Before I continue, I need to make something clear: I watched Avatar: The Last Airbender for the first time last month, and I wholeheartedly consider myself a fan of the show. I’d been recommended Avatar many, many times throughout my youth and adolescence, told it was a genuinely good show regardless of its target age range. I chalked most of that up, though—as I did with so many of the culturally iconic things I missed out on when I was younger—to the nostalgia of the recommenders. As a kid, I wasn’t really allowed to watch TV, so I missed the window to see Avatar when I was younger than or the same age as the characters, and assumed that that would deplete it of the magic it seemed to hold for so many others. Those who told me to watch it were very emphatic about their love for the show, but I’ve also spent the past 10 years of my life hearing people gasp in horror when it comes up in conversation that I’ve never seen a single episode of SpongeBob SquarePants, so excuse me for being a little discerning.
Childhood baggage aside, I decided to finally take a stab at Avatar after classes ended for the summer, now that it was on Netflix and I wouldn’t have to deal with the extra obstacle of a low-quality stream on a janky anime site. And, yeah, I kind of fell in love with it, as much as a judgmental eighteen-year-old can fall in love with a children’s cartoon that she’s seeing for the first time. I could wax poetic about why, exactly, I’ve converted to an Avatar admirer—about the world-building and how the character arcs foil against one another, about how Azula is a perfect villain who reignited my fear of 8th-grade-girl-bullies despite the fact that I thought I’d laid that to rest upon my entrance to high school. But I’d rather tell you to watch (or re-watch) it and realize how well it holds up on your own. Praises of Avatar are cheaper than a dime a dozen, and I won’t waste your attention on an ode to Prince Zuko.
Critiques of the show and its worldbuilding primarily based on Asian cultures, however, are too often overlooked. The chief creative team behind the show—creators Michael Dante DiMartino, Bryan Konietzko, and Aaron Ehasz—are all white Americans, and so is the vast majority of the voice cast. Avatar is usually lauded for its representation of Asian and indigenous cultures, which are often excluded from the American children’s media landscape. The New York Times even recently noted the exceptionality of the show’s total exclusion of whiteness. However, the background of its creators means that the cultural traditions from which the show draws and the allegories about imperialism and colonialism in its storylines are necessarily viewed through a white lens. In order to deal with this, the creators hired an Asian-American media consultant and avoided explicit depicting real-world Asian nations and cultures. Though the Fire Nation is kind of Japanese, and the Earth Kingdom kind of Chinese, and so on and so forth, all of the cultural groups defined in the show draw from multiple traditions.
This, for the most part, is effective; the characters are very Asian (or, in the case of the Water Tribe, indigenous, specifically Inuit), and there’s no shying away from that fact. Still, while watching it, I couldn’t help but feel a little weird about the way that different traditions are glossed over and absorbed into a kind of generically Asian vibe. The characters do see the world in a distinctly Eastern way, as opposed to a Western or American one, but it remains defined by its distance from a white perspective rather than existing unto itself. One gets the sense that each of the Four Nations has its depth as a fully developed society within the Avatar world, but the Asianness of them seems like an aesthetic choice at times. This is compounded upon by the fact that many of the character designs are subtly whitewashed to make this aesthetic more palatable for a Western audience: names like “Aang” and “Yue” are mispronounced, and there is nary a dark brown eye to be seen. It’s hard to tell whether the creators used Asian and indigenous cultures as a noble way to decenter whiteness for Avatar’s audience or whether they did so to make their world seem more… exotic.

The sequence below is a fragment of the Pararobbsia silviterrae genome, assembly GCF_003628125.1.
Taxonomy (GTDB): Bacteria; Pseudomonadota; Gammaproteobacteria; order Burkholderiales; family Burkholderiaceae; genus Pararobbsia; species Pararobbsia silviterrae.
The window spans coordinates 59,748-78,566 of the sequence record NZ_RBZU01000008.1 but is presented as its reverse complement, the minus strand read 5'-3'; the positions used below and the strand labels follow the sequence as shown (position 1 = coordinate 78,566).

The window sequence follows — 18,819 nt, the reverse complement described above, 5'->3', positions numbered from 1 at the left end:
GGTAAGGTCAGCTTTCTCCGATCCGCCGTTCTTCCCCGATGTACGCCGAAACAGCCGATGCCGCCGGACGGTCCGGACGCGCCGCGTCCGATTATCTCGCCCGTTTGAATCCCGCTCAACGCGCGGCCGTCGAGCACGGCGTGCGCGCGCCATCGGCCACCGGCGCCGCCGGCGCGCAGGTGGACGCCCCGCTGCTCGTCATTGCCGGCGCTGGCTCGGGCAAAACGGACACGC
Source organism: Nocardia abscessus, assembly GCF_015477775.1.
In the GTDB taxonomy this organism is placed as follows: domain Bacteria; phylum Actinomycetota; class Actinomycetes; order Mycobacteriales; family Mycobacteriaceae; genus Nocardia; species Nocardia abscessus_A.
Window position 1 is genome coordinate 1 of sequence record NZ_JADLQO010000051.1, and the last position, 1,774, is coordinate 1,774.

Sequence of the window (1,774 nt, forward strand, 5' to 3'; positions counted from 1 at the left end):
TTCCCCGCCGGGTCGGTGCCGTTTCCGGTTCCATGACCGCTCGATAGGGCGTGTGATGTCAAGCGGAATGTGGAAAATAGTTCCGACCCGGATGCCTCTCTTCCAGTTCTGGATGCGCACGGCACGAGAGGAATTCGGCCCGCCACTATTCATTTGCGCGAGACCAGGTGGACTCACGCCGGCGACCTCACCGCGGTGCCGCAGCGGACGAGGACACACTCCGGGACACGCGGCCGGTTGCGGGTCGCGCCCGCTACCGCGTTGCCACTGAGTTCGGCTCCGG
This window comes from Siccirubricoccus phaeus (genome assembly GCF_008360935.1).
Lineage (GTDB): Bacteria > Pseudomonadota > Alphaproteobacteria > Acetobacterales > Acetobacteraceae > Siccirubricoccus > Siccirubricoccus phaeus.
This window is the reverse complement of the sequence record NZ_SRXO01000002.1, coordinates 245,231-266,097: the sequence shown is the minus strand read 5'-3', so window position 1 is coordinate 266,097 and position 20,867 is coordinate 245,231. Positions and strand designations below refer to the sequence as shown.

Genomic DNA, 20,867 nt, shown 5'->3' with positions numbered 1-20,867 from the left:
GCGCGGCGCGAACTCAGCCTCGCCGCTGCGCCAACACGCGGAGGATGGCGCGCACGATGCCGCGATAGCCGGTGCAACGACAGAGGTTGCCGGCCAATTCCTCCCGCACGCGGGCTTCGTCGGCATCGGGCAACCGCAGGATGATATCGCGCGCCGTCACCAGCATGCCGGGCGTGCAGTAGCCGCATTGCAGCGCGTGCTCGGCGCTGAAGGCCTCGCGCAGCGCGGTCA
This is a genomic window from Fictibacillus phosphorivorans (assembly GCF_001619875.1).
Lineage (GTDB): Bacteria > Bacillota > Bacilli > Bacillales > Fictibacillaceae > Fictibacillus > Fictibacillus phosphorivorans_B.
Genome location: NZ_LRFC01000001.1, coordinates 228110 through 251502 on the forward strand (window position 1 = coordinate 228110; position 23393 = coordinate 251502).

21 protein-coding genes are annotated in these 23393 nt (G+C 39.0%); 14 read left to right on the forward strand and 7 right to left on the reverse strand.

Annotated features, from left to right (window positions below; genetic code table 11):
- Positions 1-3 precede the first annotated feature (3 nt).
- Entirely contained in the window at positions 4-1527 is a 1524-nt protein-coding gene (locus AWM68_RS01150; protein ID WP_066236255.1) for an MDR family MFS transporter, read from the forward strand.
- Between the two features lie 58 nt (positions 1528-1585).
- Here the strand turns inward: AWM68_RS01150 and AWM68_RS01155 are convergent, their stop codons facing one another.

Because of the fact that every national entity depicted in the show is an Asian or indigenous one, the conflicts do inherently disprove, however, the prejudiced misconception many ignorant Americans hold of Asia as a monolith. Asian nations and Asian people have been fighting between themselves since the dawn of time, and although most of us suffered from the effects of Western colonization, we have also been colonized by one another. The Fire Nation’s imperialist, colonialist project in the Earth Kingdom and Water Tribes and its genocide of the Air Nomads reflects the dynamic and resentment between Asian countries in a way that’s not only serious and nuanced but also comprehensible for American children. Because of the previously mentioned genericism, though, I’m not sure that the politics of Avatar actually captures much of the reality of colonialism and its cultural and political ramifications from both Asian and white oppressors. Of course, it is a 60-odd episode show that aired on Nickelodeon fifteen years ago, so it doesn’t have to do this political work in order to be good, or good representation.
However, there are some moments where Avatar drops the ball with regards to representation in a way that has the potential to be truly harmful in its propagation and reinforcement of stereotypes that hurt real-life marginalized peoples. I think first of possibly the most criticized depiction on the show, Guru Pathik, who serves as a “spiritual guide” to Aang, the titular Avatar, and who is pretty clearly a stereotype of an Indian/South Asian person. There are no other characters in Avatar who seem to be South Asian, and it’s completely unexplained where he might have come from or where he lives (other than in some abandoned ruins). He’s played mostly as a kooky joke, rambling on about chakras and forcing Aang to eat a disgusting smoothie. Though most of the Eastern philosophies on the show are painted sensitively and taken seriously, Guru Pathik isn’t afforded the same respect. This issue becomes especially glaring upon consideration that so much of the mythology of Avatar is based on South Asian religion and philosophy. Those chakras and the spiritual energy they control—concepts derived from Hinduism—play a crucial part in the plot of the show, and even the name “avatar” is a Sanskrit word that refers to a specifically Hindu concept of incarnation. Guru Pathik’s shallow and reductive characterization, then, sticks out in a show that otherwise largely avoids basing humor on its characters’ diverse identities. Worse yet, it reinforces the concept of a “hierarchy” among Asian ethnicities which places East Asians above South and Southeast Asians: an idea that is racist, colorist, and that has strong and dangerous implications in the lives of real brown people.